The Japanese beetle (Popillia japonica Newman), brought into the United States in 1916 from Japan, has been extremely destructive to the foliage, roots and fruits of numerous North American plants, lawns, shrubs and trees. The geranium is a favorite of the Japanese beetle. However, once they consume geranium foliage and flowers, most Japanese beetles are rendered paralyzed and many die, according to Michigan State University. The geraniol oil produced by geraniums is toxic to the beetles.
Place your geraniums in full sun, which according to Michigan State University increases the toxic effect of geraniol oil in the geranium. Once Japanese beetles feed on the geraniums they tend to drop off the plant to die within eight to 12 hours. Gather the Japanese beetle carcasses up daily and dispose of them.
Pour 4 cups of water into a small pan. Mix 1/2 cup of dish detergent into the water using your hand or a spoon. The water should appear soapy but not bubbly.
Hold the pan of soapy water under the geranium in the early morning, when Japanese beetles tend to be sluggish and less likely to flee. Gently shake the plant's foliage so that the beetles fall into the pan. The soap will make it impossible for them to climb out of the pan, and they will drown.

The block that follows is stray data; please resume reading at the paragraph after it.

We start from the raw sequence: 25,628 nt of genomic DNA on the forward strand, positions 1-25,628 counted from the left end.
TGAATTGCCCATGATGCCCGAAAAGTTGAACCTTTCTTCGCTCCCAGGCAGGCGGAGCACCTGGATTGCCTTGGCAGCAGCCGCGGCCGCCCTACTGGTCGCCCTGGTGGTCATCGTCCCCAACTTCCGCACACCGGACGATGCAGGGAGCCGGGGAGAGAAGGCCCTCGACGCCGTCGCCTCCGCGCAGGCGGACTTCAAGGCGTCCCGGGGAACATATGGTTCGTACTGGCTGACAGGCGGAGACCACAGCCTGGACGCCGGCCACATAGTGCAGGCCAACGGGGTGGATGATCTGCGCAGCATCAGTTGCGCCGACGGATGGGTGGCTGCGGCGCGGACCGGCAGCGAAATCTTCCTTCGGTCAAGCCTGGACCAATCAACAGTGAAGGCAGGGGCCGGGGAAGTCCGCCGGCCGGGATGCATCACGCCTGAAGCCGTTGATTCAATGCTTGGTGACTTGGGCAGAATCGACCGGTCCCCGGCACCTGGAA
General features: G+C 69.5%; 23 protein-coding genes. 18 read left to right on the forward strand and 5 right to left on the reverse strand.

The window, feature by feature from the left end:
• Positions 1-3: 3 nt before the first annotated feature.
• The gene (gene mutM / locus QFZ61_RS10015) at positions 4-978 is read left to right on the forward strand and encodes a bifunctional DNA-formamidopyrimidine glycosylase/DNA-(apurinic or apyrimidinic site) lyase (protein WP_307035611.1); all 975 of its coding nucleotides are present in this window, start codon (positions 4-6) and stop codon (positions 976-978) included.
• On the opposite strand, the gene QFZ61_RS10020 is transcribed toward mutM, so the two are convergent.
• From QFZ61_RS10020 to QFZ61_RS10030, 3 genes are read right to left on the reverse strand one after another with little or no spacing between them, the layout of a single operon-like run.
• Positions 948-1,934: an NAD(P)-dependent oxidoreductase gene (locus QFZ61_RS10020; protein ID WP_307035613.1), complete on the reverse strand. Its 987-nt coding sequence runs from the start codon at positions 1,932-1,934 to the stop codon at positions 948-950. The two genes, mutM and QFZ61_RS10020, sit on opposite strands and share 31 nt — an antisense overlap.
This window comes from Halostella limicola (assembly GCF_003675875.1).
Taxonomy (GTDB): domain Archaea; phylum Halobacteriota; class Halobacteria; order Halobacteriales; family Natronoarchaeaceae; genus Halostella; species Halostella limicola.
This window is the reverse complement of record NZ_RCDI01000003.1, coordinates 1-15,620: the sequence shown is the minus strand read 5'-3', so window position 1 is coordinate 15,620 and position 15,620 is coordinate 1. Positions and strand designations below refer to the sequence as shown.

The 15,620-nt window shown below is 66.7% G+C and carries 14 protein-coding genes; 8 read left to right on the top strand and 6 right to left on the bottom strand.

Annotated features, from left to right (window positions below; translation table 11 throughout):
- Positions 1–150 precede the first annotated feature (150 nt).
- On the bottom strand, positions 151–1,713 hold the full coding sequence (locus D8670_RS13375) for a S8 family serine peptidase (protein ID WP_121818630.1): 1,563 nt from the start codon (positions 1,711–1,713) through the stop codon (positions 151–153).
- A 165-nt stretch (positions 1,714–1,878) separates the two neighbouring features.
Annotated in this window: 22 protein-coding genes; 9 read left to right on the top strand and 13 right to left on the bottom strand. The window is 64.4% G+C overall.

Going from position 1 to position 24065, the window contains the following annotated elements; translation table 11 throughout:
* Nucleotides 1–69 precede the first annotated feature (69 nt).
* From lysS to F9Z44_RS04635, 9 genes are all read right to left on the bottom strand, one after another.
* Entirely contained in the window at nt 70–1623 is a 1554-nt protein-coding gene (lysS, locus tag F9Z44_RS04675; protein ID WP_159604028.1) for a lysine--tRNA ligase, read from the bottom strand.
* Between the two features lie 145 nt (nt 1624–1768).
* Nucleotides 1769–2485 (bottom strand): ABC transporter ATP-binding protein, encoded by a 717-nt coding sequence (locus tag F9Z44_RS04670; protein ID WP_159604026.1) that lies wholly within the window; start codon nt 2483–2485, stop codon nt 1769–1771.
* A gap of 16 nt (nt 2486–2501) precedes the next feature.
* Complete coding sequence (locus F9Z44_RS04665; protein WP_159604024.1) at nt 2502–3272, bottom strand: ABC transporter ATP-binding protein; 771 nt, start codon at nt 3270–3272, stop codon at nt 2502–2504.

Spray the geranium plant with a pyrethrum-based pesticide if the infestation is heavy. Use the pesticide every three or four days to control Japanese beetles. Follow the instructions on the label for application.
Things You Will Need
- Dish detergent
- Measuring cup
- Pyrethrum-based pesticide
- Consider planting geraniums around plants that are highly susceptible to Japanese beetle damage, such as rosebushes. According to the University of Kentucky, Japanese beetles will often choose to dine on geraniums over other plants, so geraniums can help control the beetles and keep them away from other plants. Geraniums are considered to be an ideal "trap crop" for protecting other plants prone to Japanese beetle infestation.